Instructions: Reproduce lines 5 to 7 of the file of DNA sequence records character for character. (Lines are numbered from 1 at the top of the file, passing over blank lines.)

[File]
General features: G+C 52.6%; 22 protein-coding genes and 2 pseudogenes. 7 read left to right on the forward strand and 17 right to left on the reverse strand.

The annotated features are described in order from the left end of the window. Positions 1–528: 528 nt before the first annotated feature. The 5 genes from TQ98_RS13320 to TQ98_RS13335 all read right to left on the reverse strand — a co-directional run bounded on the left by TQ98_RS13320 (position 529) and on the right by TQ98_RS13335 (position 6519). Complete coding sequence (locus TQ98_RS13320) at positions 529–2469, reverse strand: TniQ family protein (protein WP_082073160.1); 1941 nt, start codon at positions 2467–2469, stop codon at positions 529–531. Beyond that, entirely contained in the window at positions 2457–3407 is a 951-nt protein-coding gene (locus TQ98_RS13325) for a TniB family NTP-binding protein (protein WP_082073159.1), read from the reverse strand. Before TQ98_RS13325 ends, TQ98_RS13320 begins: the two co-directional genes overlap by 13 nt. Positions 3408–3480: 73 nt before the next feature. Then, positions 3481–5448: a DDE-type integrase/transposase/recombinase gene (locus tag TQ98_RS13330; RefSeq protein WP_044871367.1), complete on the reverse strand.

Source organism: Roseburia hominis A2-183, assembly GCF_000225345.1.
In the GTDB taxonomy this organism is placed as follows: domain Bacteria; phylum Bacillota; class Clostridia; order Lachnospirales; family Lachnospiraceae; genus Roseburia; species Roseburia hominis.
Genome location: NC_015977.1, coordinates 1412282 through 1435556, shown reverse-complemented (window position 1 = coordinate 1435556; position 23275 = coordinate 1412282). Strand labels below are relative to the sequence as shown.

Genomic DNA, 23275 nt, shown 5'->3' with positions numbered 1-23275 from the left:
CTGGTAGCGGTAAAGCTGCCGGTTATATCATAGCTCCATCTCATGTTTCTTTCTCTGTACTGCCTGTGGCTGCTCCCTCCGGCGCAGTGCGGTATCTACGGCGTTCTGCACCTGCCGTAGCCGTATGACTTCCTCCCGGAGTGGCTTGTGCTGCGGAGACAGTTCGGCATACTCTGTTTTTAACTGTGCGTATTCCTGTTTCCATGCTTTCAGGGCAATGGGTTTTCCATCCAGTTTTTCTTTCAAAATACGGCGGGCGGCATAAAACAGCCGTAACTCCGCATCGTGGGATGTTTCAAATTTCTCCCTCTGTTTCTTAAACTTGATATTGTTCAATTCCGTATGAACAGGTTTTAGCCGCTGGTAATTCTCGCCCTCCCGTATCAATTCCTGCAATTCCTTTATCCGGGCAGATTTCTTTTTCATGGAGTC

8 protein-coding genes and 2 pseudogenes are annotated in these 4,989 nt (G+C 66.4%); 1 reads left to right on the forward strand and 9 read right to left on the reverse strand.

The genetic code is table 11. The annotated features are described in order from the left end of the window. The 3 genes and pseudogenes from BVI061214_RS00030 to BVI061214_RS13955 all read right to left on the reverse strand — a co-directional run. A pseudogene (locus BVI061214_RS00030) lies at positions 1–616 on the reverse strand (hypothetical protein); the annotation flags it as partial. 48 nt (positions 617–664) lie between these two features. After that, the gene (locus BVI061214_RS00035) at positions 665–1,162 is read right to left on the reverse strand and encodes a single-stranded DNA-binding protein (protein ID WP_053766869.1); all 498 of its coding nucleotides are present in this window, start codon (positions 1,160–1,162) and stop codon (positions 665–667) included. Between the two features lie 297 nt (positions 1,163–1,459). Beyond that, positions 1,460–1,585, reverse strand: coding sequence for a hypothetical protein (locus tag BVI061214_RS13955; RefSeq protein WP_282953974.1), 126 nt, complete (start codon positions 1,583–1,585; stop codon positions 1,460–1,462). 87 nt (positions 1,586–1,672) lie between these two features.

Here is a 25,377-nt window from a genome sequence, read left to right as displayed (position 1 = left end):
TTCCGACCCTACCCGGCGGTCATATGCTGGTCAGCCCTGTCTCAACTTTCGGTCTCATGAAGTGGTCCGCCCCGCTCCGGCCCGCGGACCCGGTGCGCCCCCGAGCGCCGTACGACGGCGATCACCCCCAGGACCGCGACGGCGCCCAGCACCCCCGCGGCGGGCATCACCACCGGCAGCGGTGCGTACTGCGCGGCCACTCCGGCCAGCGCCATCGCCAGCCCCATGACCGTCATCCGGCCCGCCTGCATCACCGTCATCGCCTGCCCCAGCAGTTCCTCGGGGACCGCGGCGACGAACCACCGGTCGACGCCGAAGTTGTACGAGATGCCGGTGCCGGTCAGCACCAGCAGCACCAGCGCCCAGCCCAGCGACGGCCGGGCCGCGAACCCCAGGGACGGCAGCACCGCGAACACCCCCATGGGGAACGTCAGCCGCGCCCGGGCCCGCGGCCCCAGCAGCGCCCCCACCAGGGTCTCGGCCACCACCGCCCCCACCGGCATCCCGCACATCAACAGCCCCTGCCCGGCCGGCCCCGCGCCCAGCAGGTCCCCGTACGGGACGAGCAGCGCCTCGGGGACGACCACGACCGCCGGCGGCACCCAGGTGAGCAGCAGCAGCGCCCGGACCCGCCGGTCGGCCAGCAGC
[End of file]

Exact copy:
Genome location: NC_015977.1, coordinates 1412282 through 1435556, shown reverse-complemented (window position 1 = coordinate 1435556; position 23275 = coordinate 1412282). Strand labels below are relative to the sequence as shown.

Genomic DNA, 23275 nt, shown 5'->3' with positions numbered 1-23275 from the left:
CTGGTAGCGGTAAAGCTGCCGGTTATATCATAGCTCCATCTCATGTTTCTTTCTCTGTACTGCCTGTGGCTGCTCCCTCCGGCGCAGTGCGGTATCTACGGCGTTCTGCACCTGCCGTAGCCGTATGACTTCCTCCCGGAGTGGCTTGTGCTGCGGAGACAGTTCGGCATACTCTGTTTTTAACTGTGCGTATTCCTGTTTCCATGCTTTCAGGGCAATGGGTTTTCCATCCAGTTTTTCTTTCAAAATACGGCGGGCGGCATAAAACAGCCGTAACTCCGCATCGTGGGATGTTTCAAATTTCTCCCTCTGTTTCTTAAACTTGATATTGTTCAATTCCGTATGAACAGGTTTTAGCCGCTGGTAATTCTCGCCCTCCCGTATCAATTCCTGCAATTCCTTTATCCGGGCAGATTTCTTTTTCATGGAGTC